Monday, 24 December 2012

Talis - G.L.O.T. (album review)

There's something about the organ that is so appropriate for horror, and therefore doom metal, that it's amazing that there's so relatively little of it in the genre of doom.  Sure, it's there, but not in the greatest of quantities.  I am a sucker for the stuff and take an immediate liking to any band that uses the organ.  German four-piece Talis play an organ driven style of doom that I can only call 'horror rock'.  The cover is as good a description of the music found within this four track EP as anything one might dream up about stormy nights in castles with weird hosts, etc.  Talis are the soundtrack to a specific mood where anything can happen because it's dark and you're alone.  Two essential ingredients for the disappearance of sanity.

Opening track "Lichtritter" begins with an almost psychedelic 60s vibe of lava lamps and door beads.  But before long one finds oneself on the dark side of a hippie cult, where they have become the sacrificial victim once the heavy metal guitar goes into full on doom mode.  It's an organ-driven gagged and bound march through a desecrated church.  If I had one criticism of the song, and indeed this entire EP as a whole, however, it's that it's over before you know it.  This is music to wallow in, to come up to your neck in and to sink and drown in.  After three and three quarters minutes the listener is waist deep as the song ends.  But there is more music ahead ...

"Night of the Dancing Witch" began life as an instrumental, like the other four songs here, but has recently had vocals recorded for it by Christina Poupoutsi of the UK electro metal band The Higher Craft.  Her occultish costumed performance style and persona are perfectly suited to the task.  She does a wonderful job, and gives a haunting performance.  The song stands on its own without vocals, with them however, the song is catapulted to the next level and it makes one appreciate just what a well-suited vocalist can do for a band.  It would be great to see her join the ranks of Talis on a more permanent basis but I'm assuming this was a one-off.

"The Slayer of Eriban" is an uptempo blast of manic ride, draconian organ and horror metal guitar and it being a longer track, I'm up to my neck by the end of it, sinking in organ driven doom.  The greater length of the song (seven-plus minutes) allows the band and the song itself some elbow room and the space needed to explore and expand upon its sonic grounds.  "Up the Hammers" has a very Ghost-like feel to it, within the organ and some odd time signatures.  This is the scene in the movie where our heroine must escape after finding a fresh body, but just when she needs her sure footing the most, she trips and falls just as the killer is about to reach her.  An underused technique in horror films to be sure.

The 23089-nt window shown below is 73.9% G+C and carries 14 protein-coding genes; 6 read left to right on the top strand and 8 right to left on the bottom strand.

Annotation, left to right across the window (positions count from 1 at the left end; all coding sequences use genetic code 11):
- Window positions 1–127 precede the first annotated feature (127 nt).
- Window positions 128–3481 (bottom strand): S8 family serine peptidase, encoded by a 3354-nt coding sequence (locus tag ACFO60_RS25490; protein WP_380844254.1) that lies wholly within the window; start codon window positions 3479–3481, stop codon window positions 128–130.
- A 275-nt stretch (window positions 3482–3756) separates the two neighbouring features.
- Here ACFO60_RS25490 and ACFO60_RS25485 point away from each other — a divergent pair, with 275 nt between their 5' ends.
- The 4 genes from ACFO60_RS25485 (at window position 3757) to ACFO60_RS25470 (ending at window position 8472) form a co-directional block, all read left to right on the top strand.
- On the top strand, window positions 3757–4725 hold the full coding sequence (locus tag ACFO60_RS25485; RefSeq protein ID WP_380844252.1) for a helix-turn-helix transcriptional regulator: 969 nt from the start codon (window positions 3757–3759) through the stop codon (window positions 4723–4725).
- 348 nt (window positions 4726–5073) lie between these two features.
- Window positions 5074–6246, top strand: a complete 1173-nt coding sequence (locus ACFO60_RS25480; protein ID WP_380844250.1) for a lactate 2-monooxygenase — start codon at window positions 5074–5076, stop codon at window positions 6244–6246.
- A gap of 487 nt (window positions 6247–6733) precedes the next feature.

Ultimately, Talis means business.  There is a definite singularity of vision to these four (plus one) songs.  This is lights out music, candles in the dark music.  I wonder what they would sound like with a Pete Steele type vocalist booming over these tracks.  With or without a vocalist, however, the music stands up.  Terrific organ driven metal, 'horror rock' at its finest.

Highlights include: "Night of the Dancing Witch" and "The Slayer of Eriban"

Rating: 4/5

Total Run Time: 21:06

From: Dresden, Germany

Genre: Doom Metal, Horror Doom, Instrumental

Reminds me of: Abysmal Grief, Blizaro, Ghost, Necronomicon, Paul Chain, Seremonia

Release Date: October 8, 2012

Suggested listening activity for fellow non-stoners: An organ is heard swelling up from somewhere in the church, the notes bouncing savagely down the corridors of the greystone structure.  A nun exclaims wretchedly as she loses her footing, the music getting louder.  Within seconds she's swept up off her feet and sucked down those selfsame corridors flailing backwards, her skirt flipped inside out like a cheap umbrella in a heavy wind.  Then the same happens to another, and another.  A priest leaves his rectory to see what the commotion is and is swept up instantly in the melee.  Before long, the church itself blossoms all at once with priests and nuns flying out of towers and stained glass windows like some Christian gusher and all that remains inside the church is the organ driven music of those playing who have their feet more firmly planted on the ground.

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